The legend of Spanish explorer Juan Ponce de Leon’s quest to find the Fountain of Youth is one of the most popular stories in Florida history and culture. Books, paintings, movies, and even live pageants depict old Ponce as the guy who was convinced he would find a fountain in Florida whose waters would turn back the hands of time and keep anyone who drank from it or bathed in it young. He never found the fountain, of course, or else we’d refer you to him for the full story. We can, however, tell you a bit about Ponce’s exploration of Florida and the fountains of youth his journey has inspired over the years since his departure.
You might be surprised to learn that for all the hoopla about Ponce’s fountain quest, no documents from his lifetime survive to prove that the fountain was the object of his mission at all. Stories of such a fountain had already been around for centuries, sort of like that of the Holy Grail. Ponce would certainly have been aware of these stories, but evidence is lacking that he put much effort into finding out if they were true. The legend of Ponce’s search for the fountain of youth seems to start years after his death, when a chronicler of the Spanish court wrote a history of his expeditions. In reality, the explorer was more likely prodded by the prospect of finding gold and land, as well as the Spanish king’s promise to make him governor of the territory he discovered.
Whatever his motivation, Ponce set out from Puerto Rico on March 3, 1513 to explore. On March 27th the crew spotted land, and after a few more days they went ashore and Ponce claimed the land for Spain. All of this took place during Pascua Florida, the traditional “feast of flowers,” and accordingly Ponce decided to call the new territory Florida. The exact location of his landing is uncertain, although plenty of theories exist. Most guesses have him going ashore somewhere between St. Augustine and the mouth of the St. Johns River. After claiming possession of Florida, Ponce and his ships moved down the east coast, along what is now the Florida Keys, and then into the Gulf of Mexico. Depending on which historian you ask, he then made it as far as Charlotte Harbor or maybe even Pensacola Bay before returning to Puerto Rico.
Ponce later made a second voyage to Florida, this time equipped to stay for a while. He brought two ships, 200 colonists, 50 horses, cows, pigs, and everything necessary to set up a permanent colony. Florida was no empty territory at this time, however. The fledgling settlement, likely located near Charlotte Harbor, came under fierce attack from the native Calusa Indians, who did not appreciate the Spaniards’ intrusion. Several settlers were killed, and Juan Ponce was badly wounded by an arrow. The expedition decided to cut its losses and retreat. The ships sailed to Cuba, where Ponce died of his wound. His remains were shipped back to Puerto Rico for burial, and it would be several more years before another permanent Spanish settlement was attempted.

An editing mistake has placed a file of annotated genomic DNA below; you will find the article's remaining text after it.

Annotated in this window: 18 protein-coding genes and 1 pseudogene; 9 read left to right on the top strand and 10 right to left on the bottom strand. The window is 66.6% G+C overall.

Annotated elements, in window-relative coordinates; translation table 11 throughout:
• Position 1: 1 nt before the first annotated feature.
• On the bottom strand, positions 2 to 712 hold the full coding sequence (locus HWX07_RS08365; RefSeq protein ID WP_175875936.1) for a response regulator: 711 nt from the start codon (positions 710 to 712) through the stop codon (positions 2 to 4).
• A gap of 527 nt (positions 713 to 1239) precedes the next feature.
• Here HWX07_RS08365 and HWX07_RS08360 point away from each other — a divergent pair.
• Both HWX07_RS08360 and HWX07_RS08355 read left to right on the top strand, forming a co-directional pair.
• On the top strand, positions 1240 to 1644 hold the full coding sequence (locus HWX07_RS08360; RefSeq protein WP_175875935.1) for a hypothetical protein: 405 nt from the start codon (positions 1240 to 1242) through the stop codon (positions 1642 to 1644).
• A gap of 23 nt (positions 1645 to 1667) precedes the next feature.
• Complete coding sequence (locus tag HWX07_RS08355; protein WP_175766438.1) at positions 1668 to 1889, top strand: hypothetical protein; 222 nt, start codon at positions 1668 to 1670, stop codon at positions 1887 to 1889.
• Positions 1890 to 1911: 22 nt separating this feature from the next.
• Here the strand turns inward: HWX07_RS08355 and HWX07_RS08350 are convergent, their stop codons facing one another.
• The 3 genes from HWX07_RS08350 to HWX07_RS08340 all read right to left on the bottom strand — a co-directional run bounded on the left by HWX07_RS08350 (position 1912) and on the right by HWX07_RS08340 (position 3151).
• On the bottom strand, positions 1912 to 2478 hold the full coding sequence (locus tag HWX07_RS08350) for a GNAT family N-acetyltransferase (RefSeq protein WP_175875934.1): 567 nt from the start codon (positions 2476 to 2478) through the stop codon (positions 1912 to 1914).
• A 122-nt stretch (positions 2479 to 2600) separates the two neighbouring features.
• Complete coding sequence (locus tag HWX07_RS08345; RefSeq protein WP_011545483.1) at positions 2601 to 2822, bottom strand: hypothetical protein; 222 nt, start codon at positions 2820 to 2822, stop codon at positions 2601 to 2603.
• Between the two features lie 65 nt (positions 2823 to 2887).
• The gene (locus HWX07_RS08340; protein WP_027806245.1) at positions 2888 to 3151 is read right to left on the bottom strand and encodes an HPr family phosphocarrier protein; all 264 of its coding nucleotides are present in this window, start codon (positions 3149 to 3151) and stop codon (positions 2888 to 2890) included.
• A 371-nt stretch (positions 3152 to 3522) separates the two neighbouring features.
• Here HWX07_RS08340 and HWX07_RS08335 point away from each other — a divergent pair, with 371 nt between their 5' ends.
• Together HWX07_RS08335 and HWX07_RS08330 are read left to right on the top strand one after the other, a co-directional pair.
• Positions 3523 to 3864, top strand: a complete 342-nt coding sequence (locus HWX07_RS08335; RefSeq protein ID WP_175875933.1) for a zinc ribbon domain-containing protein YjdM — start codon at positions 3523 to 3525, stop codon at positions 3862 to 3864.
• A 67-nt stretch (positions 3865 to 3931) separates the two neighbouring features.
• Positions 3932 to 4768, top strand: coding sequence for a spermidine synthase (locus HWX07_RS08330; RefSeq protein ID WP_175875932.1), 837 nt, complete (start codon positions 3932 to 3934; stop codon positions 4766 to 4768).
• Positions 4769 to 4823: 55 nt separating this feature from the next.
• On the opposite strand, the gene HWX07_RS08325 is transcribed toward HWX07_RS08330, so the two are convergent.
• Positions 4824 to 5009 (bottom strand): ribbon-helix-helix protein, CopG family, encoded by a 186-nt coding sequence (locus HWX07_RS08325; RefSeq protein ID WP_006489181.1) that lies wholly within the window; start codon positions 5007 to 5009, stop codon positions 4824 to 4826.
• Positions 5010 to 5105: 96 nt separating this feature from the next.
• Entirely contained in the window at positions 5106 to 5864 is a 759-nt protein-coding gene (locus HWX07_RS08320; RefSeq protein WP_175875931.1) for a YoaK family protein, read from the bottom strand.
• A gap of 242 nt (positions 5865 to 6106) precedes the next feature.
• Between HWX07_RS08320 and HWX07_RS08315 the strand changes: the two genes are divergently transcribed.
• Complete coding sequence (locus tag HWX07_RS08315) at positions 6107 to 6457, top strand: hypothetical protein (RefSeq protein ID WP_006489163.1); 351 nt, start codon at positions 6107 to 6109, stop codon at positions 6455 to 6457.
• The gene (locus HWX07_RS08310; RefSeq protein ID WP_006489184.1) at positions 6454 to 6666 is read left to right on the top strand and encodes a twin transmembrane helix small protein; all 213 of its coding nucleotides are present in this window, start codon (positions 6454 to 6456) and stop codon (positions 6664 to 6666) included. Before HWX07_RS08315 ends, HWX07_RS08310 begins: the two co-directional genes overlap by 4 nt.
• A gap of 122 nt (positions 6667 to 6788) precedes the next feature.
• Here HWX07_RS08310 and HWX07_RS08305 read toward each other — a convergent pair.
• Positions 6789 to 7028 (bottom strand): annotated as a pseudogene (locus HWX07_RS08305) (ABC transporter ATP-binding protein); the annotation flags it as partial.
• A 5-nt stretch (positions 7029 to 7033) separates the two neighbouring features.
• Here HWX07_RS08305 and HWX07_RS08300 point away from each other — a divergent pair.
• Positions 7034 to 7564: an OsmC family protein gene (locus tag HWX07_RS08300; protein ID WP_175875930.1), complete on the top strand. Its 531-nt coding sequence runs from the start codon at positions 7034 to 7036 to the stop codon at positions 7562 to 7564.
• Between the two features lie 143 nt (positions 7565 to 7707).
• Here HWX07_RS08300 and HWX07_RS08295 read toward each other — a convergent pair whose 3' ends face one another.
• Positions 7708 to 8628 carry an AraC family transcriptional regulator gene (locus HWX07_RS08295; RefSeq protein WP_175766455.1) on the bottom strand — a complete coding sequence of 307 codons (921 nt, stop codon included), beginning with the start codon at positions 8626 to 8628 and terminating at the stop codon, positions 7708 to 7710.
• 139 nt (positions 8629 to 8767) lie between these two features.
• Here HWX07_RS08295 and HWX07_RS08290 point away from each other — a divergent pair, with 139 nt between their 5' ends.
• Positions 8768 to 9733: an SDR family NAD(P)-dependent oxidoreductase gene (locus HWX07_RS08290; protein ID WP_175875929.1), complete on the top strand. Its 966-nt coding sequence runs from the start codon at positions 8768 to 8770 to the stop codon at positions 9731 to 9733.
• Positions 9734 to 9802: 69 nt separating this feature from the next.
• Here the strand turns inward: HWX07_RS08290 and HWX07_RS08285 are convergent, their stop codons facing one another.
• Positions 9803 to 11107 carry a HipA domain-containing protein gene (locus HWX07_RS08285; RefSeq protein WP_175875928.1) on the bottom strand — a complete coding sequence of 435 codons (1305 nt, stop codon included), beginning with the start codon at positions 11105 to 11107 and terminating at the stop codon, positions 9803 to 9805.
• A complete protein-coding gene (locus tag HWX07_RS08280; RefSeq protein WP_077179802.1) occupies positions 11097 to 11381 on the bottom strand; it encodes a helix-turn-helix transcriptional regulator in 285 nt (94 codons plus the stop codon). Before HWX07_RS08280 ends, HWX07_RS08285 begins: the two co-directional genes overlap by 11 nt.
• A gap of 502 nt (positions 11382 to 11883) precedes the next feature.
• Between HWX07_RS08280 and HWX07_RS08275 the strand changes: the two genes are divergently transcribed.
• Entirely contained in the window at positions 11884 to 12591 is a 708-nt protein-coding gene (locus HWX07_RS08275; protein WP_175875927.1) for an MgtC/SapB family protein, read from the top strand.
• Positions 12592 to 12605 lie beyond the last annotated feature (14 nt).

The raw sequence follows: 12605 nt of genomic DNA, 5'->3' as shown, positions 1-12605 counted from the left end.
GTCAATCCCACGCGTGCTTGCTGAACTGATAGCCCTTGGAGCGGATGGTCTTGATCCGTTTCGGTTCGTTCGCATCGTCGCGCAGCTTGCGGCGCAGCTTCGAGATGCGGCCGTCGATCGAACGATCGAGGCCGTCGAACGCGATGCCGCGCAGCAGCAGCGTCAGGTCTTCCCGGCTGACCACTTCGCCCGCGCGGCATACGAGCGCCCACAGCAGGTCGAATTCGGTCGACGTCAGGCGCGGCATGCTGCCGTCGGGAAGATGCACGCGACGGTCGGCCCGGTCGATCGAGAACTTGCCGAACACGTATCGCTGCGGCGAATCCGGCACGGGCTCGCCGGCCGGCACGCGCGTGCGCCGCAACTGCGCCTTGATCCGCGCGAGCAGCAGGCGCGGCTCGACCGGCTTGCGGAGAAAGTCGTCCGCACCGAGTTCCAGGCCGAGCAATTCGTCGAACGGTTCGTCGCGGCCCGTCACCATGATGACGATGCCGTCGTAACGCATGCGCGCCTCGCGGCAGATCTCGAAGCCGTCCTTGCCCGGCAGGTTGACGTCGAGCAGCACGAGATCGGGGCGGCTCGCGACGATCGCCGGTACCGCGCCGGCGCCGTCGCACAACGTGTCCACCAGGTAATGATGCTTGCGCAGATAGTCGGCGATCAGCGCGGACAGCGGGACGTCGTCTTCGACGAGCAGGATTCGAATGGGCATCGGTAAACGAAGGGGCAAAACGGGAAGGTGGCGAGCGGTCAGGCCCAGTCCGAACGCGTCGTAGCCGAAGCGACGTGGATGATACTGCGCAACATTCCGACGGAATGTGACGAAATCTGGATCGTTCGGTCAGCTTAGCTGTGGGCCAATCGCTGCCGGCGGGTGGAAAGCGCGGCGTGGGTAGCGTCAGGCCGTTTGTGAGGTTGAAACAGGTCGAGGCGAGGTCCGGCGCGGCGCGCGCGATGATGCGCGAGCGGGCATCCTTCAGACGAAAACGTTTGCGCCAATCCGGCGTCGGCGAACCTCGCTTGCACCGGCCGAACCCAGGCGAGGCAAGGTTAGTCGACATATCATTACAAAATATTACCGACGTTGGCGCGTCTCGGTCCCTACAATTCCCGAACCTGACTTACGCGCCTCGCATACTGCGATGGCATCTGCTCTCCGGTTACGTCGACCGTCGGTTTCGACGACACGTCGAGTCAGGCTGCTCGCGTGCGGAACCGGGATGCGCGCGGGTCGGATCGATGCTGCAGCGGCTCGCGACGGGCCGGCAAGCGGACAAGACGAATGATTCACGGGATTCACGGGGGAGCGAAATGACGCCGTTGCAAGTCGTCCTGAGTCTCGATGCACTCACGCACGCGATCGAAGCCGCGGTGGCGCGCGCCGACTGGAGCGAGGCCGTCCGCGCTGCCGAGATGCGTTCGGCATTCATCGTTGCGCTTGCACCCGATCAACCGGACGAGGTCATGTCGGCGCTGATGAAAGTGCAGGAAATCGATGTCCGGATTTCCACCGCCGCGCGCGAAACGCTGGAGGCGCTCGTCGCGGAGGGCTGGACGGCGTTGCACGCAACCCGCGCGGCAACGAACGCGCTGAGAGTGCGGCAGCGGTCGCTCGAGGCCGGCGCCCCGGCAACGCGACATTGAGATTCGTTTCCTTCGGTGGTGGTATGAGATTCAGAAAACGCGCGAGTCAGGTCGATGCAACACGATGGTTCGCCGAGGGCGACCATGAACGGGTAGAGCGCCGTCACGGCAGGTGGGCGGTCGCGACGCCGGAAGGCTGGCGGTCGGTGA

While Ponce may not have actually done much searching for the famous fountain of youth, the romantic allure of the story has been irresistable to generations of Florida visitors. Business owners have capitalized on this trend, too. Take, for example, the Fountain of Youth Archaeological Park in St. Augustine. Since the 1860s, the park has delighted visitors with its collection of Old Florida attractions, all centered around a spring reputed to be mentioned in accounts of Ponce’s original landing in 1513.
Another would-be Fountain of Youth appears in this postcard, which depicts the “Tomoka Cabin” near Ormond Beach. Shortly after the Hotel Ormond opened for business in 1888, the proprietors built this small structure next to the serene waters of the nearby Tomoka River. Hotel guests would often bring picnic lunches to this spot and spend the day exploring. The fountain seen here was part of the mystique of the place. At least one visiting group probably wished it was purveying something other than youth or mineral water. Local legend has it that a group of visitors was once stranded here when the hotel staff left them overnight. The weather became so cold they burned the furniture for heat!
The Gulf Coast has its share of candidates as well. St. Petersburg features a “Fountain of Youth Park,” complete with a fountain fed by a mineral spring.
To the south in Sarasota County, Warm Mineral Springs has its own Fountain of Youth. The proprietors were quick to note that this was the “real” one. Unlike most of Florida’s springs, this one is quite warm. Each day, about 17,000 gallons flow from the springs every three minutes. The temperature is about 87 degrees Fahrenheit year-round. The site was added to the National Register of Historic Places in 1977.
We at Florida Memory are convinced that all of Florida’s beautiful springs qualify as fountains of youth. They might not erase wrinkles and sun spots, but they do help roll back the years by providing a place for the entire family to relax and have fun. Search the Florida Photographic Collection for more images of Florida’s many spring systems!